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Optoma UHL55 4K DLP Projector Review

Living in a box...

by Phil Hinton
SRP: £1,449.00

What is the Optoma UHL55?

This is the first 4K DLP home entertainment projector that has been specifically designed as an all-round projector. All of the competing models to the UHL55 are traditional office-based designs with the lens to one side and exhausts to the other, with some connections at the rear.

This is not a home cinema model for critical movie viewing, it is designed to be portable and offer big-screen entertainment with gaming, 3D movies and fast moving sports.

It uses an LED light source as opposed to the traditional bulb and this offers instant on and off capabilities. It also reduces the risk of thermal shock when moving the unit around the home, or taking it down your mate's house. Other advantages of this technology are the expanded lifespan of 30,000hrs as well as image brightness consistency and improved colour performance versus a colour wheel based unit. We should also see a reduction in the rainbow effect sometimes seen by some viewers.

The Optoma uses the TI 0.47 DMD XPR chipset which flashes four times to create an 8.3 million pixel image that your eye can see on the screen. The chipset is not a native 4K chip, but by using this technology with the fast flashing that your eyes can't see, it creates a 4K-like image with the increased resolution. While not native, it is a cost-effective technology that gives an image that from normal viewing distances is hard to tell apart from a native resolution image. It will be other image attributes which stand out more than resolution.

The UHL55 is also a full 3D projector (in 1080p) and you can buy optional glasses. As the technology is no longer available on the latest TVs it is nice to see that big screen viewing via DLP projection is still available in 3D, which takes advantage of the DLP traits of good motion and lack of crosstalk.

Finally, to be an all-round home entertainment machine it has frame interpolation available for fast-moving video content, like football and sports action, as well as voice operation via Alexa and two HDMI 2.0 inputs that are HDCP2.2 compliant and HDR compatible.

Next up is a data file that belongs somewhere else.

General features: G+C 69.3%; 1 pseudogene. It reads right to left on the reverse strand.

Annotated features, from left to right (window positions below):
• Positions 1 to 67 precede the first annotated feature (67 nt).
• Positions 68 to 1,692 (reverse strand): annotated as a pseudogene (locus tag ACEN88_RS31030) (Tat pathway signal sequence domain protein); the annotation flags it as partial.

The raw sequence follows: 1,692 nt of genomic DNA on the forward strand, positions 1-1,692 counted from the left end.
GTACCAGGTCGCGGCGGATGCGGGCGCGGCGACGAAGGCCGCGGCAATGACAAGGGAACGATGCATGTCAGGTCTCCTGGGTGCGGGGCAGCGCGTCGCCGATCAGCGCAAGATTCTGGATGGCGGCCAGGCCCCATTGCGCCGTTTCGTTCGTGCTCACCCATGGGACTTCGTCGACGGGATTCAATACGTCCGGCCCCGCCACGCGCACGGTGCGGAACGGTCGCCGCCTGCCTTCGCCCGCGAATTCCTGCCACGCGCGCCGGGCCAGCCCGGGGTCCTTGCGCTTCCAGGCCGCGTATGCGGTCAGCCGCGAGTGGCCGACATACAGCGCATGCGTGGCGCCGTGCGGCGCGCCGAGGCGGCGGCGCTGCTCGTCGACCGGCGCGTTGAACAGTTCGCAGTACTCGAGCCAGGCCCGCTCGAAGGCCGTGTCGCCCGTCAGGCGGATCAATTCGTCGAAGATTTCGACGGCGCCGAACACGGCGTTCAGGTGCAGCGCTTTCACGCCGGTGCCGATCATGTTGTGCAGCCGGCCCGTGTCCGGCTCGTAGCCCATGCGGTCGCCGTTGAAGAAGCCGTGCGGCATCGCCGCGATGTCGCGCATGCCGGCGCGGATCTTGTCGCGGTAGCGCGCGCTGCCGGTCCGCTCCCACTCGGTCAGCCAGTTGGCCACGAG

Optoma UHL55 Video Review

The full review of the Optoma UHL55 is in our video review which you can watch here:

Verdict

7
AVForumsSCORE
OUT OF
10

The Good

  • Excellent 3D performance
  • Accurate enough Rec.709 colour
  • LED light source and instant on/off
  • Good motion
  • Lack of rainbow effect
  • Frame interpolation for sports and fast moving video content
  • Fits the intended use

The Bad

  • Noisy
  • Not a home cinema projector
  • Poor black levels and shadow details
  • Low brightness thanks to the LED light source
  • Poor HDR performance

Optoma UHL55 4K DLP Projector Review

As has been said a few times within the review, this is not a home cinema projector and as such, it is not designed for critical movie viewing. It is designed to be a portable home entertainment unit that offers bright colourful images for big screen sports, 3D movies and gaming.

It has a unique design that separates it from the usual office style chassis used by its competitors, and the design fits with the portability and fun nature of the product. It has a Nintendo-esque look to its boxy shape, which separates the sound and image side of things.